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MikeV21
2 roofing questions - 1 curiosity & 1 advice
MikeV21

When I have a removed a few old roofs, I've noticed cedar shakes along the whole bottom edge of the roof.
What was the purpose and should I leave them if they are still solid? (ok I added this question while writing this)

Now for the advice question
I have a 4 sided steeple with a 3/12 pitch on 1 corner of the house that I am re-roofing. All the cap shingles running down the ridges have the 2 nails covered by the next shingle but on each, at both of the lowest corners about an inch in has a trim nail. This on both layers. Should I do this on the new roof?

dj1
Re: 2 roofing questions - 1 curiosity & 1 advice
dj1

Quote: "I have a 4 sided steeple with a 3/12 pitch on 1 corner of the house that I am re-roofing. All the cap shingles running down the ridges have the 2 nails covered by the next shingle but on each, at both of the lowest corners about an inch in has a trim nail. This on both layers. Should I do this on the new roof?"

If I understand what you are asking correctly: You want to know whether nails are needed at the bottom of the cap shingles, since they will be exposed. Well, in a windy area, the first cap shingles not secured with nails at the bottom might lift, tear and get blown away. If you noticed, many roofers like to install the first cap shingle overlapping and dropping down a bit. A couple of nails will be optional.

dj1
Re: 2 roofing questions - 1 curiosity & 1 advice
dj1

Quote: " When I have a removed a few old roofs, I've noticed cedar shakes along the whole bottom edge of the roof.
What was the purpose and should I leave them if they are still solid? (ok I added this question while writing this)"

I can't answer this one without knowing more about your old roof and what is under it (the type of roof deck you have).

MikeV21
Re: 2 roofing questions - 1 curiosity & 1 advice
MikeV21

Thank you DJ1.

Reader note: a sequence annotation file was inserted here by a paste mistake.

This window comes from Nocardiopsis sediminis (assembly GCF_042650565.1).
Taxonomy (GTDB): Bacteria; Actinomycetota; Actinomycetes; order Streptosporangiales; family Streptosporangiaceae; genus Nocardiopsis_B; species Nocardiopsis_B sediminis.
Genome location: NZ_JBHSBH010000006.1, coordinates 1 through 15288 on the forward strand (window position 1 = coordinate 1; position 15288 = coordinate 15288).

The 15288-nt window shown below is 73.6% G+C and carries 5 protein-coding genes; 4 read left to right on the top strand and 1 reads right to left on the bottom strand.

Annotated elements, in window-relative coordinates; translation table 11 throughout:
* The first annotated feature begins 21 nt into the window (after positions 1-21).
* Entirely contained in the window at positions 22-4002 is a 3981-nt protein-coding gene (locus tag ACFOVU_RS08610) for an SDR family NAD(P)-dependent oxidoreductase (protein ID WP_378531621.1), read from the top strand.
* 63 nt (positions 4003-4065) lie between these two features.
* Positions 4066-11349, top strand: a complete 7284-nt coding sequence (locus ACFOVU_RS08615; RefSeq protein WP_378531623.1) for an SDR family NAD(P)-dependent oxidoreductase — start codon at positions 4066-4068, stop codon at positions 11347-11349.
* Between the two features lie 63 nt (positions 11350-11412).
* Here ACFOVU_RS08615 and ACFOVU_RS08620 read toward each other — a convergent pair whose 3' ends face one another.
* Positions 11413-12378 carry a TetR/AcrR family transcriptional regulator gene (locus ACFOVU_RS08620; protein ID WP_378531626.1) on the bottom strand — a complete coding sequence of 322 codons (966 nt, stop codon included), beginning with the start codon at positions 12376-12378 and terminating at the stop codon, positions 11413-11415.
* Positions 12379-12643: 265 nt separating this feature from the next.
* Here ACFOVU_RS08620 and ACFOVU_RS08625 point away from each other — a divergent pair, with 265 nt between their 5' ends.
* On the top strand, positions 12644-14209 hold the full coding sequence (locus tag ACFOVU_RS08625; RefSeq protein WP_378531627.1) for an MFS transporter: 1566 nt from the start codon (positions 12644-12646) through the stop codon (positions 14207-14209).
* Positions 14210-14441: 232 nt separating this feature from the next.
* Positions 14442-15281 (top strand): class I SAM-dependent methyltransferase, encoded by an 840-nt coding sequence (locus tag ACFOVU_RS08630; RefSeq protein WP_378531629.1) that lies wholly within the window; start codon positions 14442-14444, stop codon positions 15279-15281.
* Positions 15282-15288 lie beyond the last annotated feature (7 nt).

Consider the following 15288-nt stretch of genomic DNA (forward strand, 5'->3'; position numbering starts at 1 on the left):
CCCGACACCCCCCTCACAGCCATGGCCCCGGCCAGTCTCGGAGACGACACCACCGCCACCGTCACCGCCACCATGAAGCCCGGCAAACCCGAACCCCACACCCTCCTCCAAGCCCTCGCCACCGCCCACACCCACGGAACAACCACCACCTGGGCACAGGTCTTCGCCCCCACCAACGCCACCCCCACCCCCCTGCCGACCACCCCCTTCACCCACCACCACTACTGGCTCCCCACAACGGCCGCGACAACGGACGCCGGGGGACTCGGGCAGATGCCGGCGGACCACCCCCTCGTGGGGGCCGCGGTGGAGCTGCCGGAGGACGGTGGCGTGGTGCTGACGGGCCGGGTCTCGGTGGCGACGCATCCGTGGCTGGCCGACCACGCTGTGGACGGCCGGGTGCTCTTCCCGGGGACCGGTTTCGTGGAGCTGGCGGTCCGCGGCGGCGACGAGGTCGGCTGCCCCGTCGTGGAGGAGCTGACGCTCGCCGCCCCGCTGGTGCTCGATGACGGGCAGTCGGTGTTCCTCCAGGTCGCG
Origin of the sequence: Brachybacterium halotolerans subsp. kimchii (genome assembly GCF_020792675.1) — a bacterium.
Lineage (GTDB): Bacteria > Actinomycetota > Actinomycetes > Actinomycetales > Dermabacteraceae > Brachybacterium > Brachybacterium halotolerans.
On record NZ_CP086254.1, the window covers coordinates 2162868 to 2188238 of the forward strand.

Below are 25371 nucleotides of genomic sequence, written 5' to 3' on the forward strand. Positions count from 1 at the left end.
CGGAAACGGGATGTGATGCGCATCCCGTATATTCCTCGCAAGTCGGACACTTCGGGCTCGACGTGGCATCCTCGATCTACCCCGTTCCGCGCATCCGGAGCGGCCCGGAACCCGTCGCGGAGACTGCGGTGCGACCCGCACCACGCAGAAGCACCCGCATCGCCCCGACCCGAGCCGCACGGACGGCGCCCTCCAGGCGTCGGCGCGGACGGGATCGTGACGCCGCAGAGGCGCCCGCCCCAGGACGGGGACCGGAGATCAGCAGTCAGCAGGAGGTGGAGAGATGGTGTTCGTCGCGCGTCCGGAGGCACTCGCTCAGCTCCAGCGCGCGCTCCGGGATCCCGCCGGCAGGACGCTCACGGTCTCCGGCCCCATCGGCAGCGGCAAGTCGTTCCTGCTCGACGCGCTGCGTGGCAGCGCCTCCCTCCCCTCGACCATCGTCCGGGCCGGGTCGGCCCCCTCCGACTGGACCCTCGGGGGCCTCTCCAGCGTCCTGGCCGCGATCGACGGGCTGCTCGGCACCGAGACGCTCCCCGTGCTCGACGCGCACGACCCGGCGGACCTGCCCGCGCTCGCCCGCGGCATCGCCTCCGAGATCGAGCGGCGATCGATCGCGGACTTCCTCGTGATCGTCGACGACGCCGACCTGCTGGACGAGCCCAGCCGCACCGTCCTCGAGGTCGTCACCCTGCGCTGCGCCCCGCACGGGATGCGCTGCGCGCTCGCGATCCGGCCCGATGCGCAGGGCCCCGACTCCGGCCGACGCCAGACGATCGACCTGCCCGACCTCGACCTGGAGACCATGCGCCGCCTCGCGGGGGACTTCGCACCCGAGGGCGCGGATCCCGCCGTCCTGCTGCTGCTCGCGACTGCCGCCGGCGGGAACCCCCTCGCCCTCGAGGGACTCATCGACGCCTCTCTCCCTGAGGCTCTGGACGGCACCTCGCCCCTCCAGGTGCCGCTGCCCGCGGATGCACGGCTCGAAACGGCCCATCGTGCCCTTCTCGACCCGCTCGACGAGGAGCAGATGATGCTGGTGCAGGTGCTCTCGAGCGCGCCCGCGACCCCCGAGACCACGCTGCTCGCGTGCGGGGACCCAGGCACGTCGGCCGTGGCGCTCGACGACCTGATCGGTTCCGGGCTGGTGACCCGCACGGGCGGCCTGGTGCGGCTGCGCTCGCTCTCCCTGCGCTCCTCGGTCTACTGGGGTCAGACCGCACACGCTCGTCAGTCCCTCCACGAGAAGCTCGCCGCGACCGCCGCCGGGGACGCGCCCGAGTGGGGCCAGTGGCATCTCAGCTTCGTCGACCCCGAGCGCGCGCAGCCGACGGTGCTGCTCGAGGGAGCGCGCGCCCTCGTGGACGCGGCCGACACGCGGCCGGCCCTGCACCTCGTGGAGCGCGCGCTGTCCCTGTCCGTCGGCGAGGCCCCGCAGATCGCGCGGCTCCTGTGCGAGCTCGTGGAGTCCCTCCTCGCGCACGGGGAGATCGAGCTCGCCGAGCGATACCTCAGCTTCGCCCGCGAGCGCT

Yes the nails on the ridge cap shingles are exposed. You mention the first shingle having the nails but on house every shingle from top to bottom (the ridges are vertical) has the extra 2 exposed nails for a total of 4 each. And that is on the first and second layer too. As far as a windy area I don't think of 10 miles north of Boston as being windy.
The question regarding the shakes lining the bottom of the deck pertain to houses built about 100 years ago. The deck wood is all dimensional 1" thick, a lot of different widths, in fact many not straight or square edged resulting in gaps every where. Although, the wood used along the bottom and a few courses up is the 'good stuff', straight & square edged with no gaps. I was just curious.

dj1
Re: 2 roofing questions - 1 curiosity & 1 advice
dj1

"The question regarding the shakes lining the bottom of the deck pertain to houses built about 100 years ago. The deck wood is all dimensional 1" thick, a lot of different widths, in fact many not straight or square edged resulting in gaps every where. Although, the wood used along the bottom and a few courses up is the 'good stuff', straight & square edged with no gaps. I was just curious."

If you're gonna shingle, you want a flat, clean, nail free surface without any boards that stick up. Any twisted piece of lumber in the deck will affect the final look of the new roof. It's your decision to make, time, money, additional labor - but you should know what you're dealing with.

dj1
Re: 2 roofing questions - 1 curiosity & 1 advice
dj1

About the nails: exposed nails are really no problem, they are not that visible.

Got nothing to do? paint them to match the roof color.

nickmitch213
Re: 2 roofing questions - 1 curiosity & 1 advice
nickmitch213

I think it would be better to do it on your new roof if you are planning to do a flat roof installation. I had one installed on my building by a flat roof installation personals of Empire Roofing Corporation in Toronto. I also agree with dj1, as any twisted piece of lumber in the deck will affect the final look of the new roof.

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